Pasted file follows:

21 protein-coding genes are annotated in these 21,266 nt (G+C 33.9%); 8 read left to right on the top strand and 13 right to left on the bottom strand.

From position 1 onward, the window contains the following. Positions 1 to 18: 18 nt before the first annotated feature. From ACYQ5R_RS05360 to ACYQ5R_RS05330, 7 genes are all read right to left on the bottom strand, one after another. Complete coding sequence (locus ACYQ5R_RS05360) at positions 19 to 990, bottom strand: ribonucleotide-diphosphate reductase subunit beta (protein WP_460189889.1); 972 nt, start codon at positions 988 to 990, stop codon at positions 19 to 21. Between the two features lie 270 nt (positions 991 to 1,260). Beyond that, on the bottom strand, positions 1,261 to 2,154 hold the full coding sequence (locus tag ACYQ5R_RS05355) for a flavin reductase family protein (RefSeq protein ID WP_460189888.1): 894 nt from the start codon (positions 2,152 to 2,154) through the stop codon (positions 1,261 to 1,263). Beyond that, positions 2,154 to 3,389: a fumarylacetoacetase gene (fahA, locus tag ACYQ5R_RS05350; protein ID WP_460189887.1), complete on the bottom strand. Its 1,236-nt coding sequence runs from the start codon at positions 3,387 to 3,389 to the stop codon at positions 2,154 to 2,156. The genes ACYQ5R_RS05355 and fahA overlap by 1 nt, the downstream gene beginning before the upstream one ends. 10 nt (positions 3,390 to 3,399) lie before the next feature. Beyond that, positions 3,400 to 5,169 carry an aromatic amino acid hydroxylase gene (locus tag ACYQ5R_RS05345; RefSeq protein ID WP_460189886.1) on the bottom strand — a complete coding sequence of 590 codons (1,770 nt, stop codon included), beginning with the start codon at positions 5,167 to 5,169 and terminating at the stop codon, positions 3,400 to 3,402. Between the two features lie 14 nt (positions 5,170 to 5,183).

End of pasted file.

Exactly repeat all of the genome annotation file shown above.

21 protein-coding genes are annotated in these 21,266 nt (G+C 33.9%); 8 read left to right on the top strand and 13 right to left on the bottom strand.

From position 1 onward, the window contains the following. Positions 1 to 18: 18 nt before the first annotated feature. From ACYQ5R_RS05360 to ACYQ5R_RS05330, 7 genes are all read right to left on the bottom strand, one after another. Complete coding sequence (locus ACYQ5R_RS05360) at positions 19 to 990, bottom strand: ribonucleotide-diphosphate reductase subunit beta (protein WP_460189889.1); 972 nt, start codon at positions 988 to 990, stop codon at positions 19 to 21. Between the two features lie 270 nt (positions 991 to 1,260). Beyond that, on the bottom strand, positions 1,261 to 2,154 hold the full coding sequence (locus tag ACYQ5R_RS05355) for a flavin reductase family protein (RefSeq protein ID WP_460189888.1): 894 nt from the start codon (positions 2,152 to 2,154) through the stop codon (positions 1,261 to 1,263). Beyond that, positions 2,154 to 3,389: a fumarylacetoacetase gene (fahA, locus tag ACYQ5R_RS05350; protein ID WP_460189887.1), complete on the bottom strand. Its 1,236-nt coding sequence runs from the start codon at positions 3,387 to 3,389 to the stop codon at positions 2,154 to 2,156. The genes ACYQ5R_RS05355 and fahA overlap by 1 nt, the downstream gene beginning before the upstream one ends. 10 nt (positions 3,390 to 3,399) lie before the next feature. Beyond that, positions 3,400 to 5,169 carry an aromatic amino acid hydroxylase gene (locus tag ACYQ5R_RS05345; RefSeq protein ID WP_460189886.1) on the bottom strand — a complete coding sequence of 590 codons (1,770 nt, stop codon included), beginning with the start codon at positions 5,167 to 5,169 and terminating at the stop codon, positions 3,400 to 3,402. Between the two features lie 14 nt (positions 5,170 to 5,183).